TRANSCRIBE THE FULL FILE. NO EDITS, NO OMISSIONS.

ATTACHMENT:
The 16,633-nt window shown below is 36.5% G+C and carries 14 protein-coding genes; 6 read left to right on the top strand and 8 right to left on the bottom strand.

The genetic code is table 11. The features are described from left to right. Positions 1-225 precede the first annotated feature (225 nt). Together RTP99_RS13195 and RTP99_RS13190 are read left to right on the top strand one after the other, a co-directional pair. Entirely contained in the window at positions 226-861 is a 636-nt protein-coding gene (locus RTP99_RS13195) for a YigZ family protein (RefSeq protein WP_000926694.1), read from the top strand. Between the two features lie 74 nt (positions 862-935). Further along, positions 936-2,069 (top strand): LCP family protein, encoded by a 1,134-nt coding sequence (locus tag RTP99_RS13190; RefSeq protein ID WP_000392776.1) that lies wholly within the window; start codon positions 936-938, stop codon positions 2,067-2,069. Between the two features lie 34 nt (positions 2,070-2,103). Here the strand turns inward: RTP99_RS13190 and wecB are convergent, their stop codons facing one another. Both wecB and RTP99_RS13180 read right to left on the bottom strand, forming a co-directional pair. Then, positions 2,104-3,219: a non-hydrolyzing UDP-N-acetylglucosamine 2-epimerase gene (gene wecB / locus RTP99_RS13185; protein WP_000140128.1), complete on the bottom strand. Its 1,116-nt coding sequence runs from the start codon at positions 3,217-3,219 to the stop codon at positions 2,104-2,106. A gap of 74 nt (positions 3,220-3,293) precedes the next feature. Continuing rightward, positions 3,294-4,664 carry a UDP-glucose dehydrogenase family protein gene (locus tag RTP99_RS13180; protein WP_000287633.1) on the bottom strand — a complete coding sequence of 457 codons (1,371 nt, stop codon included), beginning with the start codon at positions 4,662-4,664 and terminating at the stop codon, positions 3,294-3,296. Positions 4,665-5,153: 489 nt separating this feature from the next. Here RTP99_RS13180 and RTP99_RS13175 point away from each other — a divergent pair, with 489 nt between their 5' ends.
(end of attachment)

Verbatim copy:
The 16,633-nt window shown below is 36.5% G+C and carries 14 protein-coding genes; 6 read left to right on the top strand and 8 right to left on the bottom strand.

The genetic code is table 11. The features are described from left to right. Positions 1-225 precede the first annotated feature (225 nt). Together RTP99_RS13195 and RTP99_RS13190 are read left to right on the top strand one after the other, a co-directional pair. Entirely contained in the window at positions 226-861 is a 636-nt protein-coding gene (locus RTP99_RS13195) for a YigZ family protein (RefSeq protein WP_000926694.1), read from the top strand. Between the two features lie 74 nt (positions 862-935). Further along, positions 936-2,069 (top strand): LCP family protein, encoded by a 1,134-nt coding sequence (locus tag RTP99_RS13190; RefSeq protein ID WP_000392776.1) that lies wholly within the window; start codon positions 936-938, stop codon positions 2,067-2,069. Between the two features lie 34 nt (positions 2,070-2,103). Here the strand turns inward: RTP99_RS13190 and wecB are convergent, their stop codons facing one another. Both wecB and RTP99_RS13180 read right to left on the bottom strand, forming a co-directional pair. Then, positions 2,104-3,219: a non-hydrolyzing UDP-N-acetylglucosamine 2-epimerase gene (gene wecB / locus RTP99_RS13185; protein WP_000140128.1), complete on the bottom strand. Its 1,116-nt coding sequence runs from the start codon at positions 3,217-3,219 to the stop codon at positions 2,104-2,106. A gap of 74 nt (positions 3,220-3,293) precedes the next feature. Continuing rightward, positions 3,294-4,664 carry a UDP-glucose dehydrogenase family protein gene (locus tag RTP99_RS13180; protein WP_000287633.1) on the bottom strand — a complete coding sequence of 457 codons (1,371 nt, stop codon included), beginning with the start codon at positions 4,662-4,664 and terminating at the stop codon, positions 3,294-3,296. Positions 4,665-5,153: 489 nt separating this feature from the next. Here RTP99_RS13180 and RTP99_RS13175 point away from each other — a divergent pair, with 489 nt between their 5' ends.